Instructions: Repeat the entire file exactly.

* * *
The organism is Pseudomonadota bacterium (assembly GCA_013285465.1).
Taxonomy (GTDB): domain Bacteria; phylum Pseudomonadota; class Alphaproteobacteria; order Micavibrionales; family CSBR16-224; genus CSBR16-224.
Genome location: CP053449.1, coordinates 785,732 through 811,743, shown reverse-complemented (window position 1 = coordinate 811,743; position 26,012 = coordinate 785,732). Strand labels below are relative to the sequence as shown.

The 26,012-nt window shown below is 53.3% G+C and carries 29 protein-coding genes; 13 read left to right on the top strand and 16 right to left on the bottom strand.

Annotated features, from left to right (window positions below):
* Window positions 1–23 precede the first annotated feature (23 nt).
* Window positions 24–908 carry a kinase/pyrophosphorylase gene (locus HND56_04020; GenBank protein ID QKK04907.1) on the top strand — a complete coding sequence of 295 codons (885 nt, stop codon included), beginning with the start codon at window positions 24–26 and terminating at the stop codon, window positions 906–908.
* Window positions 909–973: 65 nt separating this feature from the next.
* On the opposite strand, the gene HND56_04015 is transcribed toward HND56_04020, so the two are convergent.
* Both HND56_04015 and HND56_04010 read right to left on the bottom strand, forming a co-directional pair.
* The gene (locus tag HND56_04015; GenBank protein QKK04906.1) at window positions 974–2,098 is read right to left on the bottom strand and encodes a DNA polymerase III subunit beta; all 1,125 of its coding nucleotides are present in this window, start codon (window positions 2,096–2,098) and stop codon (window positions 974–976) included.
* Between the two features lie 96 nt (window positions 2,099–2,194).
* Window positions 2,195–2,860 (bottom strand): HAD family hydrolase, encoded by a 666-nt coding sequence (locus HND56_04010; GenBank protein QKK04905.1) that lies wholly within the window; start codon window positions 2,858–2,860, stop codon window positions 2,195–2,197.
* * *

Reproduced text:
The organism is Pseudomonadota bacterium (assembly GCA_013285465.1).
Taxonomy (GTDB): domain Bacteria; phylum Pseudomonadota; class Alphaproteobacteria; order Micavibrionales; family CSBR16-224; genus CSBR16-224.
Genome location: CP053449.1, coordinates 785,732 through 811,743, shown reverse-complemented (window position 1 = coordinate 811,743; position 26,012 = coordinate 785,732). Strand labels below are relative to the sequence as shown.

The 26,012-nt window shown below is 53.3% G+C and carries 29 protein-coding genes; 13 read left to right on the top strand and 16 right to left on the bottom strand.

Annotated features, from left to right (window positions below):
* Window positions 1–23 precede the first annotated feature (23 nt).
* Window positions 24–908 carry a kinase/pyrophosphorylase gene (locus HND56_04020; GenBank protein ID QKK04907.1) on the top strand — a complete coding sequence of 295 codons (885 nt, stop codon included), beginning with the start codon at window positions 24–26 and terminating at the stop codon, window positions 906–908.
* Window positions 909–973: 65 nt separating this feature from the next.
* On the opposite strand, the gene HND56_04015 is transcribed toward HND56_04020, so the two are convergent.
* Both HND56_04015 and HND56_04010 read right to left on the bottom strand, forming a co-directional pair.
* The gene (locus tag HND56_04015; GenBank protein QKK04906.1) at window positions 974–2,098 is read right to left on the bottom strand and encodes a DNA polymerase III subunit beta; all 1,125 of its coding nucleotides are present in this window, start codon (window positions 2,096–2,098) and stop codon (window positions 974–976) included.
* Between the two features lie 96 nt (window positions 2,099–2,194).
* Window positions 2,195–2,860 (bottom strand): HAD family hydrolase, encoded by a 666-nt coding sequence (locus HND56_04010; GenBank protein QKK04905.1) that lies wholly within the window; start codon window positions 2,858–2,860, stop codon window positions 2,195–2,197.